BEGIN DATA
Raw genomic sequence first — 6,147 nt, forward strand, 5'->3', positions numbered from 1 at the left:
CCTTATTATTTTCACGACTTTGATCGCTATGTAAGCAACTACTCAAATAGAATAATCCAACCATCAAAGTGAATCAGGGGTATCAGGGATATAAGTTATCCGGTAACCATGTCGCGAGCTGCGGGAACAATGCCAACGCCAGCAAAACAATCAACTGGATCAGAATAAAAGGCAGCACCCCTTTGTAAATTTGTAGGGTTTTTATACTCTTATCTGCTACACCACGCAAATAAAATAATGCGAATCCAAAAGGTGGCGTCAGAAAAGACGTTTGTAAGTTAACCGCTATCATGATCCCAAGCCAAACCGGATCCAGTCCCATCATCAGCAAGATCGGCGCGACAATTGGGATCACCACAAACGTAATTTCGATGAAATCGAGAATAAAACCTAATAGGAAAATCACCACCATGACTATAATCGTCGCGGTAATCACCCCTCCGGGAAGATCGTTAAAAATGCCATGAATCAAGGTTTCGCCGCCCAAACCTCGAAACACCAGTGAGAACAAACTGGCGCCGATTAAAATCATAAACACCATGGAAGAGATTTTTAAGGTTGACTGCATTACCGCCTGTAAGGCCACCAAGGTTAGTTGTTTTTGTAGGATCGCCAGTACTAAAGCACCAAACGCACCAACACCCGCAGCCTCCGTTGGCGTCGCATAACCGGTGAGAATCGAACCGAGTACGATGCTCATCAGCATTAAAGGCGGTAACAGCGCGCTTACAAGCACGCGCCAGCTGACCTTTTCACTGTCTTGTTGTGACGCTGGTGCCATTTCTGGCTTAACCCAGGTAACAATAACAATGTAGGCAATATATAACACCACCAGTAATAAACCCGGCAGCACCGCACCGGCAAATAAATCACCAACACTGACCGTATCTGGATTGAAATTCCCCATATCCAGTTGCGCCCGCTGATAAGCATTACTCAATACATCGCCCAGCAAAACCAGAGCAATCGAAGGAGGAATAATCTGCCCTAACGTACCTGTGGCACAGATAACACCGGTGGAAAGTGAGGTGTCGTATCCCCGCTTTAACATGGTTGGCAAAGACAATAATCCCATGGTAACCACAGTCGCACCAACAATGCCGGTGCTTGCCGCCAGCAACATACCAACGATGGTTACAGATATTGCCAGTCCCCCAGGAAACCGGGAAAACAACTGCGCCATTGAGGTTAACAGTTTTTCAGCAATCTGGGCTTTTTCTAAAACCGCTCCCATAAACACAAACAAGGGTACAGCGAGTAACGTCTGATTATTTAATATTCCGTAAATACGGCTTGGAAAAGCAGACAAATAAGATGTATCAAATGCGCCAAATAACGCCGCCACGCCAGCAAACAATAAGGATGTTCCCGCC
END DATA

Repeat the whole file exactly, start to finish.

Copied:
Raw genomic sequence first — 6,147 nt, forward strand, 5'->3', positions numbered from 1 at the left:
CCTTATTATTTTCACGACTTTGATCGCTATGTAAGCAACTACTCAAATAGAATAATCCAACCATCAAAGTGAATCAGGGGTATCAGGGATATAAGTTATCCGGTAACCATGTCGCGAGCTGCGGGAACAATGCCAACGCCAGCAAAACAATCAACTGGATCAGAATAAAAGGCAGCACCCCTTTGTAAATTTGTAGGGTTTTTATACTCTTATCTGCTACACCACGCAAATAAAATAATGCGAATCCAAAAGGTGGCGTCAGAAAAGACGTTTGTAAGTTAACCGCTATCATGATCCCAAGCCAAACCGGATCCAGTCCCATCATCAGCAAGATCGGCGCGACAATTGGGATCACCACAAACGTAATTTCGATGAAATCGAGAATAAAACCTAATAGGAAAATCACCACCATGACTATAATCGTCGCGGTAATCACCCCTCCGGGAAGATCGTTAAAAATGCCATGAATCAAGGTTTCGCCGCCCAAACCTCGAAACACCAGTGAGAACAAACTGGCGCCGATTAAAATCATAAACACCATGGAAGAGATTTTTAAGGTTGACTGCATTACCGCCTGTAAGGCCACCAAGGTTAGTTGTTTTTGTAGGATCGCCAGTACTAAAGCACCAAACGCACCAACACCCGCAGCCTCCGTTGGCGTCGCATAACCGGTGAGAATCGAACCGAGTACGATGCTCATCAGCATTAAAGGCGGTAACAGCGCGCTTACAAGCACGCGCCAGCTGACCTTTTCACTGTCTTGTTGTGACGCTGGTGCCATTTCTGGCTTAACCCAGGTAACAATAACAATGTAGGCAATATATAACACCACCAGTAATAAACCCGGCAGCACCGCACCGGCAAATAAATCACCAACACTGACCGTATCTGGATTGAAATTCCCCATATCCAGTTGCGCCCGCTGATAAGCATTACTCAATACATCGCCCAGCAAAACCAGAGCAATCGAAGGAGGAATAATCTGCCCTAACGTACCTGTGGCACAGATAACACCGGTGGAAAGTGAGGTGTCGTATCCCCGCTTTAACATGGTTGGCAAAGACAATAATCCCATGGTAACCACAGTCGCACCAACAATGCCGGTGCTTGCCGCCAGCAACATACCAACGATGGTTACAGATATTGCCAGTCCCCCAGGAAACCGGGAAAACAACTGCGCCATTGAGGTTAACAGTTTTTCAGCAATCTGGGCTTTTTCTAAAACCGCTCCCATAAACACAAACAAGGGTACAGCGAGTAACGTCTGATTATTTAATATTCCGTAAATACGGCTTGGAAAAGCAGACAAATAAGATGTATCAAATGCGCCAAATAACGCCGCCACGCCAGCAAACAATAAGGATGTTCCCGCC